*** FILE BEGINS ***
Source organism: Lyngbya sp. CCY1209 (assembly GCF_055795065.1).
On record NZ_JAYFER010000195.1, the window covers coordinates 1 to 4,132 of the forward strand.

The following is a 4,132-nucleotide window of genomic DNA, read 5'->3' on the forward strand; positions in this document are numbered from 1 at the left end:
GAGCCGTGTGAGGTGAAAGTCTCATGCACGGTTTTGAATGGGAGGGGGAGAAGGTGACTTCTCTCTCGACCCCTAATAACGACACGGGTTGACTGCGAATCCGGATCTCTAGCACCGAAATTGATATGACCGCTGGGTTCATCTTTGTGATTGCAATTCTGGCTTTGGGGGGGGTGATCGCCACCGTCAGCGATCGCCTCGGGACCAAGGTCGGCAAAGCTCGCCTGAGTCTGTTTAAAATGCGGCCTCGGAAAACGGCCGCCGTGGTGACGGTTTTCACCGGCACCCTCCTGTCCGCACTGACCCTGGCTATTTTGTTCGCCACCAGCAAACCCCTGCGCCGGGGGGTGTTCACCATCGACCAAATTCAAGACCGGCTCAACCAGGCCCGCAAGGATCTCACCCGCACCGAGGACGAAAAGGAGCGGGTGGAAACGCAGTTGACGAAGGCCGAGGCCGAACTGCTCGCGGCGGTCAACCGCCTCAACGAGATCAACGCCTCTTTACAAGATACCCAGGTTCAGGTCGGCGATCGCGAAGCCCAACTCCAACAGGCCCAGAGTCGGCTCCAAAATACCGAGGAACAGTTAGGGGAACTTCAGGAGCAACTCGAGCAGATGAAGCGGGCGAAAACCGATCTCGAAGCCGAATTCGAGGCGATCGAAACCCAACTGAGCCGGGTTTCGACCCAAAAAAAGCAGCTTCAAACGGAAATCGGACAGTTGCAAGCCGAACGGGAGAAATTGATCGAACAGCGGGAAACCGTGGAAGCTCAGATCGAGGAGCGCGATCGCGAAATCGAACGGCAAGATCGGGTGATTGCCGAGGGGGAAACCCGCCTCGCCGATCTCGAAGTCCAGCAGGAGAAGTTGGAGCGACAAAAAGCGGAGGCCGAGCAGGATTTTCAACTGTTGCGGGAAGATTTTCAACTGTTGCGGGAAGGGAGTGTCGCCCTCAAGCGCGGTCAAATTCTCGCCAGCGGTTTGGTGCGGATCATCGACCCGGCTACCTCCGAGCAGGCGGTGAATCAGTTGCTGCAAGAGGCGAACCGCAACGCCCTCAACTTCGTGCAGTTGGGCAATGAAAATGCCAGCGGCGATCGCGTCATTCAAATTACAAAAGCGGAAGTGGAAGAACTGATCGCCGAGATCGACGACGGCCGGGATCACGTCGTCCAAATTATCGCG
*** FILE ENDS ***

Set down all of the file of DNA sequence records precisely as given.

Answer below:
Source organism: Lyngbya sp. CCY1209 (assembly GCF_055795065.1).
On record NZ_JAYFER010000195.1, the window covers coordinates 1 to 4,132 of the forward strand.

The following is a 4,132-nucleotide window of genomic DNA, read 5'->3' on the forward strand; positions in this document are numbered from 1 at the left end:
GAGCCGTGTGAGGTGAAAGTCTCATGCACGGTTTTGAATGGGAGGGGGAGAAGGTGACTTCTCTCTCGACCCCTAATAACGACACGGGTTGACTGCGAATCCGGATCTCTAGCACCGAAATTGATATGACCGCTGGGTTCATCTTTGTGATTGCAATTCTGGCTTTGGGGGGGGTGATCGCCACCGTCAGCGATCGCCTCGGGACCAAGGTCGGCAAAGCTCGCCTGAGTCTGTTTAAAATGCGGCCTCGGAAAACGGCCGCCGTGGTGACGGTTTTCACCGGCACCCTCCTGTCCGCACTGACCCTGGCTATTTTGTTCGCCACCAGCAAACCCCTGCGCCGGGGGGTGTTCACCATCGACCAAATTCAAGACCGGCTCAACCAGGCCCGCAAGGATCTCACCCGCACCGAGGACGAAAAGGAGCGGGTGGAAACGCAGTTGACGAAGGCCGAGGCCGAACTGCTCGCGGCGGTCAACCGCCTCAACGAGATCAACGCCTCTTTACAAGATACCCAGGTTCAGGTCGGCGATCGCGAAGCCCAACTCCAACAGGCCCAGAGTCGGCTCCAAAATACCGAGGAACAGTTAGGGGAACTTCAGGAGCAACTCGAGCAGATGAAGCGGGCGAAAACCGATCTCGAAGCCGAATTCGAGGCGATCGAAACCCAACTGAGCCGGGTTTCGACCCAAAAAAAGCAGCTTCAAACGGAAATCGGACAGTTGCAAGCCGAACGGGAGAAATTGATCGAACAGCGGGAAACCGTGGAAGCTCAGATCGAGGAGCGCGATCGCGAAATCGAACGGCAAGATCGGGTGATTGCCGAGGGGGAAACCCGCCTCGCCGATCTCGAAGTCCAGCAGGAGAAGTTGGAGCGACAAAAAGCGGAGGCCGAGCAGGATTTTCAACTGTTGCGGGAAGATTTTCAACTGTTGCGGGAAGGGAGTGTCGCCCTCAAGCGCGGTCAAATTCTCGCCAGCGGTTTGGTGCGGATCATCGACCCGGCTACCTCCGAGCAGGCGGTGAATCAGTTGCTGCAAGAGGCGAACCGCAACGCCCTCAACTTCGTGCAGTTGGGCAATGAAAATGCCAGCGGCGATCGCGTCATTCAAATTACAAAAGCGGAAGTGGAAGAACTGATCGCCGAGATCGACGACGGCCGGGATCACGTCGTCCAAATTATCGCG